United States District Court, E.D. Virginia, Richmond Division
HANNAH LAUOK, District Judge.
Plaintiff Christopher William Oden, a federal inmate proceeding pro se, filed this civil action challenging the Social Security Administration's denial of social security benefits. (ECF No. 3.) This matter is before the Court on the Report and Recommendation ("R&R") of the United States Magistrate Judge David J. Novak (ECF No. 14) regarding Defendant Carolyn W. Colvin, Acting Commissioner of Social Security's ("the Commissioner") motion to dismiss for lack of subject matter based on Oden's failure to timely file the Complaint and failure to name the proper defendant (ECF No. 9-10). The R&R recommends that this Court grant in part and deny in part the motion to dismiss. (R&R 2, ECF No. 14.) Specifically, the R&R recommends that the Court grant the motion to dismiss the Complaint as to Defendant Administrative Law Judge Stewart Goldstein ("the ALJ") because the ALJ is not a proper defendant. ( Id. ) The R&R recommends denying the motion to dismiss the Complaint as to untimeliness because the Commissioner withdrew this challenge. ( Id. )
The R&R advised both parties of the opportunity to file objections. ( Id. at 3.) Oden filed a "Motion to Retain Both Defendants in Plaintiff's Civil Suit." (ECF No. 15.) The Commissioner interpreted Oden's motion as an objection to the R&R and responded. (ECF No. 16.) Although styled a motion, the substance of Oden's submission challenges the recommendation to dismiss the ALJ. ( See Mot. Retain Both Defs. 1, ECF No. 15.) Therefore, the Court likewise construes Oden's submission as an objection to the R&R. The Court dispenses with oral argument because the materials before the Court adequately present the facts and legal contentions, and argument would not aid the decisional process. Accordingly, this matter is now ripe for disposition.
For the reasons discussed below, the Court overrules Oden's objection, adopts the R&R, and grants in part and denies in part the Commissioner's Motion to Dismiss. (ECF No. 9.) To the extent necessary, the Court denies Oden's motion to retain the ALJ as a defendant. (ECF No. 15.) This action is dismissed as to the ALJ and shall proceed against the Commissioner.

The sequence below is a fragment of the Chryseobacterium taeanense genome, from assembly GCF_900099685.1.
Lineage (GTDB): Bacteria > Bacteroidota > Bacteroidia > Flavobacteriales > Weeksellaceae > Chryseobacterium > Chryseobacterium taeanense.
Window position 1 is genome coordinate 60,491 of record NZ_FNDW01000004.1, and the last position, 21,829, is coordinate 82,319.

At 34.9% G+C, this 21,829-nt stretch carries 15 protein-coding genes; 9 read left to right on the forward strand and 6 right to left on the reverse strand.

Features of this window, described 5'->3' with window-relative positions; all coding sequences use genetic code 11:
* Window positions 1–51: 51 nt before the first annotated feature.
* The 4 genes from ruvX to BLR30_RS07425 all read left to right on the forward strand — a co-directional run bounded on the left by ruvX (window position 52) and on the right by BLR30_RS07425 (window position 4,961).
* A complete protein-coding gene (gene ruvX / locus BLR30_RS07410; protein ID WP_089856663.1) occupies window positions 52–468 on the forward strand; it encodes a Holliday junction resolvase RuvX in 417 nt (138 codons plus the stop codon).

On February 3, 2015, Oden submitted his motion for leave to proceed in forma pauperis. (ECF No. 1.) Oden included a copy of this proposed Complaint with his motion. (ECF No. 1-1.) On March 4, 2015, the Magistrate Judge granted Oden leave to proceed in forma pauperis and directed the Clerk to file the Complaint. (ECF No. 2.) The Complaint alleges improper denial of Social Security disability insurance benefits. (Compl. 3, ECF No. 3.)
On May 5, 2015, the Commissioner moved to dismiss the Complaint for lack of subject matter jurisdiction based on Oden's improper inclusion of the ALJ as a defendant. (ECF Nos. 9-10.) The Commissioner contends the ALJ is not a proper defendant in this case pursuant to 20 C.F.R. § 422.210(d). In response, Oden argues that the ALJ "abused his authority" and thus can be a proper defendant. (Pl.'s Resp. Opp'n Def.'s Mot. Dismiss ("Pl.'s Opp'n") 4, ECF No. 12.)
II. Standard of Review
This Court reviews de novo any part of the Magistrate Judge's R & R to which a party has properly objected. 28 U.S.C. § 636(b)(1)(C); Fed.R.Civ.P. 72(b)(3). A reviewing court may accept, reject, or modify, in whole or in part, the Magistrate Judge's recommended disposition. Id.
A Rule 12(b)(1) motion to dismiss can attack subject matter jurisdiction in two ways. First, a Rule 12(b)(1) motion may attack the complaint on its face, asserting that the complaint fails to state a claim upon which subject matter jurisdiction can lie. See Int'l Longshoremen's Ass'n, v. Va. Int'l Terminals, Inc., 914 F.Supp. 1335, 1338 (E.D. Va. 1996); see also Adams v. Bain, 697 F.2d 1213, 1219 (4th Cir. 1982). In a facial challenge, a court assumes the truth of the facts alleged by plaintiff, thereby functionally affording the plaintiff the same procedural protection he or she would receive under Rule 12(b)(6) consideration. See Int'l Longshoremen's Ass'n, 914 F.Supp. at 1338; see also Adams, 697 F.2d at 1219.
A Rule 12(b)(1) motion may also challenge the existence of subject matter jurisdiction in fact, apart from the pleadings. See Richmond, Fredericksburg & Potomac R.R. Co. v. United States, 945 F.2d 765, 768 (4th Cir. 1991); Int'l Longshoremen's Ass'n, 914 F.Supp. at 1338; see also Adams, 697 F.2d at 1219. In such a factual challenge, no presumptive truthfulness attaches to the plaintiff's allegations, and the existence of disputed material facts will not preclude the trial court from evaluating for itself the merits of jurisdictional claims. See Int'l Longshoremen's Ass'n, 914 F.Supp. at 1338; see also Adams, 697 F.2d at 1219. In a factual challenge, "the district court is to regard the pleadings' allegations as mere evidence on the issue, and may consider evidence outside the pleadings without converting the proceeding to one for summary judgment." Richmond, Fredericksburg & Potomac R.R. Co., 945 F.2d at 768.
Oden's continued assertion that he may maintain a claim for the denial of disability benefits against the ALJ lacks merit. In a complaint challenging the denial of disability benefits, like Oden's, "the only proper defendant is [the] Commissioner." Brown v. Astrue, No. 3:12cv312, 2013 WL 2182306, at *5 (E.D. Va. May 20, 2013) (citing 20 C.F.R. § 422.210(d)). Thus, Oden's claim against the ALJ fails as a matter of law because the ALJ is not the Commissioner. Id.; 20 C.F.R. § 422.210(d). Oden's assertions regarding qualified immunity in his objection are frivolous in light of the clear regulatory language setting forth the proper defendant in this case.
Because the ALJ is not a proper defendant, this Court lacks subject matter jurisdiction over any claims asserted against the ALJ. Therefore, this ...